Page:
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DIY and online drive fourth month of higher retail sales

Lizzy Burden
·3-min read
Shopper on Oxford Street
Shopper on Oxford Street

Shoppers spent more last month than before the pandemic as online demand helped the retail sector recover faster than the rest of the economy.

Retail sales rose 0.8pc in August compared with the previous month - more than the 0.7pc economists expected and 4pc higher than in February, the Office for National Statistics (ONS) said.

The sector benefited from fewer people holidaying abroad, a release of pent-up demand after lockdown and a continued DIY-related surge. Spending on household goods was 9.9pc higher than in February.

However, economists warned that the rebound was unlikely to last, especially if unemployment rises sharply.

“Consumer spending has undoubtedly rebounded strongly, but it feels a bit too early to say that it has recovered fully,” said Andrew Wishart of Capital Economics. 

“And it may yet stutter as the furlough scheme is wound down and unemployment rises, weighing on household incomes and job security.”

Ian Geddes, head of retail at Deloitte, said that despite the reopening of shops in June, the shift to internet shopping was likely to be permanent given online spending now accounts for 28.1pc of total retail. The figure stood at 20pc in February.

“The challenge, however, is that continued growth in online retail in the months leading up to Christmas could put tremendous pressure on supply chains and fulfilment systems – retailers will need to start managing Christmas demand levels now so as to avoid empty shelves come December,” he added.

Grocery sales rose only 0.4pc in August, after strong growth in previous months when people had eaten at home more.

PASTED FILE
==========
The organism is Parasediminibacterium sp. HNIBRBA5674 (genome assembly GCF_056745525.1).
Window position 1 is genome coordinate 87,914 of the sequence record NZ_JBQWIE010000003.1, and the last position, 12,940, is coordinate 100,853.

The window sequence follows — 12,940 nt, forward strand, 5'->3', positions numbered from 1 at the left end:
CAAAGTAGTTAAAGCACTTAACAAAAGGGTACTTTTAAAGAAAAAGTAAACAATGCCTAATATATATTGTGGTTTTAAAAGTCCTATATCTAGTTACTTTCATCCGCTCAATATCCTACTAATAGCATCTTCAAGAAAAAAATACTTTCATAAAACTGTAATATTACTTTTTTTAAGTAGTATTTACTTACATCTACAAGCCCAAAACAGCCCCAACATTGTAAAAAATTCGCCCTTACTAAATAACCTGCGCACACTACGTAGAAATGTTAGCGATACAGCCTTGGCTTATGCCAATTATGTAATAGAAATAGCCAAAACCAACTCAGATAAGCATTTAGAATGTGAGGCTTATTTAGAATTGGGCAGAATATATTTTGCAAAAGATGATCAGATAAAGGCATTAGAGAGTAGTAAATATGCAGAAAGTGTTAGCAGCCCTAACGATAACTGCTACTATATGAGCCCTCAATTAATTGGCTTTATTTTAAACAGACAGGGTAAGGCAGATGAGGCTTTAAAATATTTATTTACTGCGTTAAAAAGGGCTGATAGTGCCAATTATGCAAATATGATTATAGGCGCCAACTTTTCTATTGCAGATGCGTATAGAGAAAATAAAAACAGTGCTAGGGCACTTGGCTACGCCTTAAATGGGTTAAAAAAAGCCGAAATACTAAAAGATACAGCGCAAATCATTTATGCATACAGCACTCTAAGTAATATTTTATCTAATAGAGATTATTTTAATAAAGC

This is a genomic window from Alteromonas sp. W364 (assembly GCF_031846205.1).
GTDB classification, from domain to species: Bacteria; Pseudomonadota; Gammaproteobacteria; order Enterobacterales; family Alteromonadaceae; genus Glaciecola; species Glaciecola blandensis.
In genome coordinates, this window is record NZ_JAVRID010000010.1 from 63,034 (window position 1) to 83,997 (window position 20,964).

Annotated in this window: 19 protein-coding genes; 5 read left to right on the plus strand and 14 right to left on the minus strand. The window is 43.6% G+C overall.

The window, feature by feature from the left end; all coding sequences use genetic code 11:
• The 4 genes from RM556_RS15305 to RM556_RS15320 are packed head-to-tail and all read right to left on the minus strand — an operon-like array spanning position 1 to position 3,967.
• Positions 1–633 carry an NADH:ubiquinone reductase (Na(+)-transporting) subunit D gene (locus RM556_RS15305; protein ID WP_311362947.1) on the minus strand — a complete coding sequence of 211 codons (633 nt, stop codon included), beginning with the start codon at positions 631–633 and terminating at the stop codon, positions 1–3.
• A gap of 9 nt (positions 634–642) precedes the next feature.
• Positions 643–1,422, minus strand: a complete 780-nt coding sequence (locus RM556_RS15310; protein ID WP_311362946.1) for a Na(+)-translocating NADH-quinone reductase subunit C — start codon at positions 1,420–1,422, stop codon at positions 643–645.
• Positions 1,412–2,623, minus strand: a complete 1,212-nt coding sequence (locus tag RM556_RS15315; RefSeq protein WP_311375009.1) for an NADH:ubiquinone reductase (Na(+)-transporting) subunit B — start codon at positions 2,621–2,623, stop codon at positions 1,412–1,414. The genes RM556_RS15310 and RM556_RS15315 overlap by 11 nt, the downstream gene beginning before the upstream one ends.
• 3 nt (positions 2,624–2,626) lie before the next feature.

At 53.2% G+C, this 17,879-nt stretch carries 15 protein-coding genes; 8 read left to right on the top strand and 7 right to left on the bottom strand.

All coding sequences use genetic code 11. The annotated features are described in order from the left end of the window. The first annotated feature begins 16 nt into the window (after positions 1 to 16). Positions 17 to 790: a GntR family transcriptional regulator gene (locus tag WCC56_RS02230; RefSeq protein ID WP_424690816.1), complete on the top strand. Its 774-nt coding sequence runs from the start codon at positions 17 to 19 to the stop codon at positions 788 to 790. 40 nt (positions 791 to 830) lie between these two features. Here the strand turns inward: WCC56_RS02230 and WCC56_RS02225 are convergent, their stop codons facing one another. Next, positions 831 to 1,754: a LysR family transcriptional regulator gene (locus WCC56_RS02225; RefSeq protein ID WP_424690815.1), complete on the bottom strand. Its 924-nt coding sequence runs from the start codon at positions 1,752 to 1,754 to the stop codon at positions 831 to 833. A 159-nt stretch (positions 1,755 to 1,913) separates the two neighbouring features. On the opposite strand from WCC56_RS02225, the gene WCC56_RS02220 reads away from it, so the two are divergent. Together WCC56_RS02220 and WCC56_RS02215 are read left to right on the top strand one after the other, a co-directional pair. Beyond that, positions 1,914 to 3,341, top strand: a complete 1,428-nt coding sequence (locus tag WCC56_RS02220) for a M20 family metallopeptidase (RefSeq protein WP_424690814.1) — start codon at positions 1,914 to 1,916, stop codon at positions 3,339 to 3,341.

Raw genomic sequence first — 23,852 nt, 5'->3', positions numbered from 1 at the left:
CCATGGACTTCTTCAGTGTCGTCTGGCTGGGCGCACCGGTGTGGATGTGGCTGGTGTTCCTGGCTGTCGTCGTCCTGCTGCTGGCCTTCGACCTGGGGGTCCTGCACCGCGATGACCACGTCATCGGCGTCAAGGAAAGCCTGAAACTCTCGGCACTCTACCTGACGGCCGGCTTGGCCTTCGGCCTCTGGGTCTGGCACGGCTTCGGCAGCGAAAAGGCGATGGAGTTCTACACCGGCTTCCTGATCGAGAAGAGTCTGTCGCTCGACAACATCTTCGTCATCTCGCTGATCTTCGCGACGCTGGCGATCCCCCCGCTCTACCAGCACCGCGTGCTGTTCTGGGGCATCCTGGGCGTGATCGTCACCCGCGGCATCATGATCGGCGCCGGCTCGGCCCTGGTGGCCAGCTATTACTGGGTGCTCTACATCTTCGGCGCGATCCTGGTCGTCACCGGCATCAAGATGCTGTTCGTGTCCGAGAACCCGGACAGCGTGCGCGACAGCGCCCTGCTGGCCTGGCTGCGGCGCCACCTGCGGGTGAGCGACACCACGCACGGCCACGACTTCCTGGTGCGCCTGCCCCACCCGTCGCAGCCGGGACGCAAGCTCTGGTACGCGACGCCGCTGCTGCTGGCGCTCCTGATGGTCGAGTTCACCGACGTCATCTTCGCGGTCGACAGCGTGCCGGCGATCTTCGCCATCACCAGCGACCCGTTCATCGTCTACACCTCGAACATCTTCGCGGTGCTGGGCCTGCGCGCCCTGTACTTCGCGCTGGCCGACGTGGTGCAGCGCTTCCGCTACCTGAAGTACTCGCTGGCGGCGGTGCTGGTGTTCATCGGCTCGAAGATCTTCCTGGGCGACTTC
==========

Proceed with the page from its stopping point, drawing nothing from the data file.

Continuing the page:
Lisa Hooker, consumer markets leader at PwC, attributed this rare slowdown to the popularity of initiatives such as Eat Out To Help Out, which gave diners a 50pc discount on meals worth up to £10 each between Monday and Wednesday last month.

Even after the scheme’s end, card spending data from Lloyds Bank showed people spent 14pc more in restaurants in the first week of September than the same week last year.

Economic Intelligence newsletter SUBSCRIBER (index)
Economic Intelligence newsletter SUBSCRIBER (index)

Shoppers also travelled further to spend more: the median card transaction was more than two miles from home, compared to less than one mile in April, the figures revealed.

Spending in restaurants in August rose most in the North East – by 31pc compared to the same month last year – whereas Londoners spent 4pc less in August than last year, according to the Lloyds data.

The Bank of England said on Thursday that the economy was on course to recover faster than it had forecast in August, but output in the July-September quarter was still expected to be 7pc lower than the last three months of 2019. 

The Bank identified consumer demand as one of the brighter spots, but said it was vulnerable to an upsurge in Covid-19 cases as well as a surge in unemployment.

Howard Archer, of the EY Item Club, cautioned that “there is considerable uncertainty as to just how willing and able consumers will be to spend beyond the third quarter”.

“On a positive note, four months of net repayment of unsecured consumer debt totalling £15.7bn over March-June has improved many households’ balance sheets, which will help some consumers’ purchasing ability,” he added.